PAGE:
Once everyone has a few combined sentences, discuss when and where you might want to use one sentence over the other. For example, if you were writing or talking to Chelsea’s mother, you might want to use “Chelsea and I ended up sitting next to each other at the concert: what a coincidence!”, because Chelsea’s mother is likely to be interested in what Chelsea is up to and how you two met. But if you’re talking to Chelsea’s significant other, who is suspicious of what you’re doing hanging around Chelsea all of a sudden, you might want to use “It was a total coincidence, but my seat ended up being right next to Chelsea’s at the concert,” because it emphasizes that the seating was a coincidence, not any plan on your part to steal Chelsea away from her current partner.
Varying Syntax For Effect: As in the activity above, start by providing, having students find, or having students write five to seven related sentences that are all no more than five words long. Ideally, the sentences will form a very short, very boring paragraph. For instance, a student writing on the topic “how I spent my vacation” might come up with the following sentences:
I went skiing on vacation. My parents went skiing too. We stayed in Vail, Colorado. We stayed in a ski lodge. There was snow everywhere. We skiied every day. It was really fun.
Using the same basic information that’s in this very short, very boring paragraph, have students write another very short, but less boring paragraph by alternating between sentences that are only five words long and sentences that are at least ten words long. Students should be encouraged to add details as necessary. For example:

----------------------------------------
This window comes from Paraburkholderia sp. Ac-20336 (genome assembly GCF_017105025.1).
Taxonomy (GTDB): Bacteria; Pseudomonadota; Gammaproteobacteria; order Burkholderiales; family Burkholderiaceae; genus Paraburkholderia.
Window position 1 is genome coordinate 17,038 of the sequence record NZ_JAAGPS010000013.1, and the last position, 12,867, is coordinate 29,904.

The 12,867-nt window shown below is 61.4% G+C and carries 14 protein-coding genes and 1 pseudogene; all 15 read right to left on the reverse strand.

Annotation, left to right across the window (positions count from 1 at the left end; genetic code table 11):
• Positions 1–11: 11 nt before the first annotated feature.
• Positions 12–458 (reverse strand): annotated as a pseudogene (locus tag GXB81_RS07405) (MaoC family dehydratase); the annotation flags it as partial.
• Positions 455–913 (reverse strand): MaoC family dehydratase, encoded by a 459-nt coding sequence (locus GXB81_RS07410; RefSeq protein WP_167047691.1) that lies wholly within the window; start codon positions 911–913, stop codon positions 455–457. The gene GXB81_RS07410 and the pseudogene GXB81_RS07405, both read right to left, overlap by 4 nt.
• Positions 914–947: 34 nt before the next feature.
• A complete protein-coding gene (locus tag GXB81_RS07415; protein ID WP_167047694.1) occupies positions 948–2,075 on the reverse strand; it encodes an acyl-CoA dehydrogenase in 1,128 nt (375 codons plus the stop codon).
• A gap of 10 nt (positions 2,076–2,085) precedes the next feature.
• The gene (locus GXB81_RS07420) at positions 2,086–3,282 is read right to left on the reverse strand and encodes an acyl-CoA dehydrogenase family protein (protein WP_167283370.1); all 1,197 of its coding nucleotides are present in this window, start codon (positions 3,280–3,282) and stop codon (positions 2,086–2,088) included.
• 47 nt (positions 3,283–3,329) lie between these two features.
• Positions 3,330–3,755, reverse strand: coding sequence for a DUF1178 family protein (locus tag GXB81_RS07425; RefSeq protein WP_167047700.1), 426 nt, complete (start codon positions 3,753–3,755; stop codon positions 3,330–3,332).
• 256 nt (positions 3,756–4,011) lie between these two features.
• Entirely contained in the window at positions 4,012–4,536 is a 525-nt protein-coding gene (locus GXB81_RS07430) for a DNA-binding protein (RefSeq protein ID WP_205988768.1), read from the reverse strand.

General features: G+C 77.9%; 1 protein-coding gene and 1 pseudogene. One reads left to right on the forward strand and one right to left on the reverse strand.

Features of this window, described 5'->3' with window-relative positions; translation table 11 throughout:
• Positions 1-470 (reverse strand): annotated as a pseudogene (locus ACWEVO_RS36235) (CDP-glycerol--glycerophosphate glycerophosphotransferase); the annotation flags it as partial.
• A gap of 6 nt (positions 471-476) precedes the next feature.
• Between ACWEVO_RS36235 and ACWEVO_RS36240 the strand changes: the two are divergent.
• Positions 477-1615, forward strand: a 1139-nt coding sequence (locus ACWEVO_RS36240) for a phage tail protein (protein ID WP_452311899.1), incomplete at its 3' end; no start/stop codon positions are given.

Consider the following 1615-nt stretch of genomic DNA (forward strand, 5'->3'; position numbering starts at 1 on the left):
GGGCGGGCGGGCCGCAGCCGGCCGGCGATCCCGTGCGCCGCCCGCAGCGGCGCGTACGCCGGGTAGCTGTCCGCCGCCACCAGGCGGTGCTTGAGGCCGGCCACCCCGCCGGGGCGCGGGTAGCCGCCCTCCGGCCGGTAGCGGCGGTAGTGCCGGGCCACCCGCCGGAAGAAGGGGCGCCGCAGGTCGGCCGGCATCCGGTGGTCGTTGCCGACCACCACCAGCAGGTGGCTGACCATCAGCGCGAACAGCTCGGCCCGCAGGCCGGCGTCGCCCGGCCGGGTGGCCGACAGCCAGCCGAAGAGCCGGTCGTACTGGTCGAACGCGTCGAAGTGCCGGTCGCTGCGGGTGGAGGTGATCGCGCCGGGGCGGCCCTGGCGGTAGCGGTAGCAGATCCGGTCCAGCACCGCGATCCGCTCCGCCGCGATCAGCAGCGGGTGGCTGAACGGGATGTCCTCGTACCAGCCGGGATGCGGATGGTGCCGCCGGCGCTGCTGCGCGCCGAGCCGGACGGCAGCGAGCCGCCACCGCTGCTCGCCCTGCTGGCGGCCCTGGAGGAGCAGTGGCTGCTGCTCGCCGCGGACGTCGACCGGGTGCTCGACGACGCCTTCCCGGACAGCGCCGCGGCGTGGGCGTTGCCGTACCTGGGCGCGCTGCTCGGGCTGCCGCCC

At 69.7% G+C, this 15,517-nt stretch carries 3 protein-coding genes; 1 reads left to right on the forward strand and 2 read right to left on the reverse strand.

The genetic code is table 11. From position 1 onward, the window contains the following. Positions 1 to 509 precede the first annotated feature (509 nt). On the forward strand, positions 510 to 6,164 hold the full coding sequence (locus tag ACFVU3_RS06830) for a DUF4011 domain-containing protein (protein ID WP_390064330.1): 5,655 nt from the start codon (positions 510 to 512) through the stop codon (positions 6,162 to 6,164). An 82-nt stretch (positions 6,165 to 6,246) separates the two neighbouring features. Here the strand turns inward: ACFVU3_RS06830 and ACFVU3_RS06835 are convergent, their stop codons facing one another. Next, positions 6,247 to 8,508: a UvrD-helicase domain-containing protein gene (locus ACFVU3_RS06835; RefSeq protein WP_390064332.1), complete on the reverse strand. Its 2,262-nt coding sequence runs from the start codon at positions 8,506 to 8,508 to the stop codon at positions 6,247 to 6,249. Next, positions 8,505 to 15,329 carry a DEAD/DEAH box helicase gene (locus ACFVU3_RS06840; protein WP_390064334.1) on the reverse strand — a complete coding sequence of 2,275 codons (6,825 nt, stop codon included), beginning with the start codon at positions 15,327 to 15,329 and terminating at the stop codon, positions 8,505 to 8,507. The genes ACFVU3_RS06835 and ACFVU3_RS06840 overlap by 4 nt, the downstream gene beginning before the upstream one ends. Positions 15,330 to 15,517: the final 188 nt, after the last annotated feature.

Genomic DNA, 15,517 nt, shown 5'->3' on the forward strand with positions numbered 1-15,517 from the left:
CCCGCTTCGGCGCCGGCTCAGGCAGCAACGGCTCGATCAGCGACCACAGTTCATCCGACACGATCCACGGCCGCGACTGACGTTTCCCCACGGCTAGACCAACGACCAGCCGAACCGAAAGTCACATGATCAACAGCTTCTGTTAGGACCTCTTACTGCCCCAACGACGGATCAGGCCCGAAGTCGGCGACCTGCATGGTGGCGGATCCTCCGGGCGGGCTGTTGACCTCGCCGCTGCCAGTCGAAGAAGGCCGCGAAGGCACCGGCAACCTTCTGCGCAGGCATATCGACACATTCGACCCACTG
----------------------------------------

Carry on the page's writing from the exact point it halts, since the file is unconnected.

I went skiing on vacation. My parents surprised us with this skiing trip as a present for my sister’s sixteenth birthday. We stayed in Vail, Colorado. We were there for a week, in a beautiful ski lodge that had hot tubs on the deck overlooking the snow-capped mountain peaks. We skiied every day. I’ve never enjoyed a vacation so much, and I hope to go back to Vail next year.
Have each student or group of students read aloud first the paragraph containing only short sentences, then then paragraph with sentences of alternating lengths. Discuss what makes the second paragraph work better than the first (apart from the alternating sentence lengths), and where each type of paragraph might be appropriate. For example, a user manual for a software program might want to use alternating sentences so the reader doesn’t fall asleep, while a recipe, instructions to be translated into another language, or list of instructions for children might use shorter sentences to avoid confusion.
Quiz 1 QuestionsHere's an example of a quiz that could be used to test this standard.
Quiz 2 QuestionsHere's an example of a quiz that could be used to test this standard.
Questions 1-10 are based on the following scenario:
To impress his date on prom night, Omri borrows his sister’s Porsche. He’s almost made it safely home when the neighbor’s cat jumps out in front of the car. Omri swerves to avoid hitting the cat, and the Porsche jumps the curb, mowing down the neighbor’s collection of 16 lawn gnomes before crashing into the neighbor’s mailbox. Omri isn’t hurt (and neither is the cat), but the Porsche, the lawn gnomes, and the mailbox are all damaged beyond repair.